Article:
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#TakeoverTuesday with Lisa Earle McLeod

This fall, getAbstract is connecting readers with top business authors. Every #TakeoverTuesday, you’ll be able to talk to a new author, ask questions and learn more about the author’s upcoming projects. Join us on Twitter, Facebook or LinkedIn – getting relevant business information has never been so easy!

The first author to take over is Lisa Earle McLeod, founder of McLeod & More and Sales Leadership expert for Forbes. We had a chance to talk to her first and ask some questions.

getAbstract: Lisa, what’s the one thing every business leader should ask?

Lisa Earle McLeod: The key question every leader needs to ask is do we have a Noble Purpose or do we just sell stuff? The answer is directly linked to your profitability. The data is clear, organizations with a Noble Purpose – a purpose that focuses on improving life for their customers – outperform organizations that are focused on hitting financial targets. I created the concept of Noble Purpose six years ago after my research with sales teams revealed that salespeople who sold with Noble Purpose – who truly wanted to make a difference to customers – consistently outsold the salespeople who were focused on sales goals and money.

getAbstract: That sounds counterintuitive. Shouldn’t a salesperson’s motivation be to “sell stuff”?

Lisa Earle McLeod: The words noble and selling are rarely seen together. Most people believe that money is the primary motivator for top salespeople and that doing good by the world runs a distant second. That belief is wrong. If you have a Noble Purpose, the odds are on your side. If you’re just selling stuff, you’re going to be in for a very tough time.

getAbstract: This might be the first time some of our readers hear about Noble Purpose. How popular is this concept?

Lisa Earle McLeod: Noble Purpose is catching on because it works. Early adopters like our clients Hootsuite, Flight Centre and G Adventures put the language into the business vernacular. For example, Hootsuite CEO Ryan Holmes regularly talks about their Noble Purpose: “We help our customers transform their message into meaningful relationships.” During the time we worked with their firm, Hootsuite doubled revenue. Noble Purpose was the jumping-off point for a growth strategy that has delivered attention-getting results. The media is starting to cover it as well. In 2014, The Wall Street Journal quoted Merrill Lynch leader John Theil’s annual address to his team where he asked 13,700 financial advisers to “find their Noble Purpose.” In 2016, WSJ did a piece about how we (McLeod & More), use Noble Purpose to increase employee engagement. Purpose is not new. What’s new is the process we’ve created to take it from concept into tangible business strategies.  Our clients are getting big results, that tends to get people talking.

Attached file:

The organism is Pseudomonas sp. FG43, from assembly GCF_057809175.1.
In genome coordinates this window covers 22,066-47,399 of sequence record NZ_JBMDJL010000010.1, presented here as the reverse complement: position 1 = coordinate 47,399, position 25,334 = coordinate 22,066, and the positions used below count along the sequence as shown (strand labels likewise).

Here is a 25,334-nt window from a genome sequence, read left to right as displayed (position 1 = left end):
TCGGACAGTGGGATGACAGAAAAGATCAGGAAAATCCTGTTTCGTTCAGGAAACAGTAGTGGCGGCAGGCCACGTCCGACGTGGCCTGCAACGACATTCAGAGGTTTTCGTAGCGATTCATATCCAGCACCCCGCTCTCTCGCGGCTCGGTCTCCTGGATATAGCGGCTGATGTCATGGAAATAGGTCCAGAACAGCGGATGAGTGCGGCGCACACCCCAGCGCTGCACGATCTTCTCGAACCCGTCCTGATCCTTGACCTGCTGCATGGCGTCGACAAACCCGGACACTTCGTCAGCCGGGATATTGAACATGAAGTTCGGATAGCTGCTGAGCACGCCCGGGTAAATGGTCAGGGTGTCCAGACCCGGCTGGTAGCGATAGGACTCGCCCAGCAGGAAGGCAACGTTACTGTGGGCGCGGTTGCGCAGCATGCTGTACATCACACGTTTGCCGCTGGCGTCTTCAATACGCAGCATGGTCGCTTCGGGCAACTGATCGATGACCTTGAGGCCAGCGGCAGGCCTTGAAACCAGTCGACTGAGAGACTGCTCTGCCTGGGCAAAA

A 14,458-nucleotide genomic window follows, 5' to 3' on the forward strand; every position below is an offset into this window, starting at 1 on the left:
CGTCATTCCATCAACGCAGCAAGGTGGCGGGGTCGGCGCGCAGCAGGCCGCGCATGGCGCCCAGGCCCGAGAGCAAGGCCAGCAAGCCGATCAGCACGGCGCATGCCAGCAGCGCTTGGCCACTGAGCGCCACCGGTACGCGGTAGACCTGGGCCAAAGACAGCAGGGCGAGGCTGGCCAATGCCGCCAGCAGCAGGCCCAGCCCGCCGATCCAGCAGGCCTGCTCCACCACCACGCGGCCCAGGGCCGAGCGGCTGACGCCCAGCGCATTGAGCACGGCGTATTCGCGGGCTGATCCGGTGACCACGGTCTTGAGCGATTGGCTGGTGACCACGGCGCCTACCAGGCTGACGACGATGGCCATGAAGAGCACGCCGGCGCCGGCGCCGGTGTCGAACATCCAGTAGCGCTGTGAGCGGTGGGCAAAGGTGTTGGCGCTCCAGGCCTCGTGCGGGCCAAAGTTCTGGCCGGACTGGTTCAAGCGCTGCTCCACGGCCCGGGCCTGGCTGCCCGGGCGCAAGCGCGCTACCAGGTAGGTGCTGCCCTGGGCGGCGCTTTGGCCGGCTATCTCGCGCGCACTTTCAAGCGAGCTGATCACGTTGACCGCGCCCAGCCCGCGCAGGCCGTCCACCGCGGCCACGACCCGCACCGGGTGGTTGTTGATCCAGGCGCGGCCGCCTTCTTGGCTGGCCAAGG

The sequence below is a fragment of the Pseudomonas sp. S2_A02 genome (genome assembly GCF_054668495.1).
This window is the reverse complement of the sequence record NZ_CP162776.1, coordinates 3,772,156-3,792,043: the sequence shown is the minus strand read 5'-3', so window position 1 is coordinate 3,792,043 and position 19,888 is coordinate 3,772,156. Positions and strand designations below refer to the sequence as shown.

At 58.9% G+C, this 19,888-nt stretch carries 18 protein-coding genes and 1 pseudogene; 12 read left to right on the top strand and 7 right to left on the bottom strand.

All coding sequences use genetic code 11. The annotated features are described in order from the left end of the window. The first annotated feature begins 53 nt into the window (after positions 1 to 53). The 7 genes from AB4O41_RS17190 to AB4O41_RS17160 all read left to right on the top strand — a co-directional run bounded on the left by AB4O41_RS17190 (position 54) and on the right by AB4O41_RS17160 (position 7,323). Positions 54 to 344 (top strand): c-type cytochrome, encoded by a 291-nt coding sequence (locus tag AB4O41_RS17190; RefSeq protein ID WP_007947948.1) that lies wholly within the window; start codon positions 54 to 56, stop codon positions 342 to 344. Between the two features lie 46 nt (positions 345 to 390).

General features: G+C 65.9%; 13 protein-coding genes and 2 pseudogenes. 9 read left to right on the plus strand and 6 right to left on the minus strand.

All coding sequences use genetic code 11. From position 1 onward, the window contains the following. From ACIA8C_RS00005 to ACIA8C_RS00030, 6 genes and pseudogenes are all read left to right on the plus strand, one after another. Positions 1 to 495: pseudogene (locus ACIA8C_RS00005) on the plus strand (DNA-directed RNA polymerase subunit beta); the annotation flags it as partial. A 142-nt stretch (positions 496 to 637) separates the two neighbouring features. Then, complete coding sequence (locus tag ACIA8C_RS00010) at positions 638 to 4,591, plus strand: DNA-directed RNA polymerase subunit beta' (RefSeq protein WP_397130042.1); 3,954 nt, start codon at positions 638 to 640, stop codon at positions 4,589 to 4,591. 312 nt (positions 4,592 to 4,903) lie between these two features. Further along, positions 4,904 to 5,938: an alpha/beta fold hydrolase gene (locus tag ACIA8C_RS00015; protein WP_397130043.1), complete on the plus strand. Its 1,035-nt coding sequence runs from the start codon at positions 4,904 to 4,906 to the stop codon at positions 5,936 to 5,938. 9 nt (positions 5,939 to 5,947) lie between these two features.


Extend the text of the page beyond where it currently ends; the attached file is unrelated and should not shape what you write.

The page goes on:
Do you have more questions for Lisa? Connect with her on social media this #TakeoverTuesday.

Curious about our next author takeover? Don’t miss Jason Womack on October 4.

1 comment on “#TakeoverTuesday with Lisa Earle McLeod

  1. Hi Lisa,

    Enjoyed your insight on the emerging concept of selling via the “Noble Purpose”. Having spent 18 years leading a Sales & Trading operation at two prominent investment banks, I used to think that Sales-people simply read ‘right-to-left’ i.e., incentivized by the almighty $. However, personal experience has shown me that the underlying motivation of many ‘Top Producers’ is in fact the self-satisfaction of helping others. In doing so, financial rewards follow. For instance, having grown-up in SF and starting two companies in the the Silicon Valley, I am often asked about the Valley’s culture and the traits of its leaders. My fervent belief is that most highly successful entrepreneurs are motivated first and foremost by intrinsic passions rather than $. No doubt, as I get older, I get much more out of helping others and find that this enrichment far out weighs financial reward.

    Thank you for your diligence in striving to change people’s mindset.

    Rob

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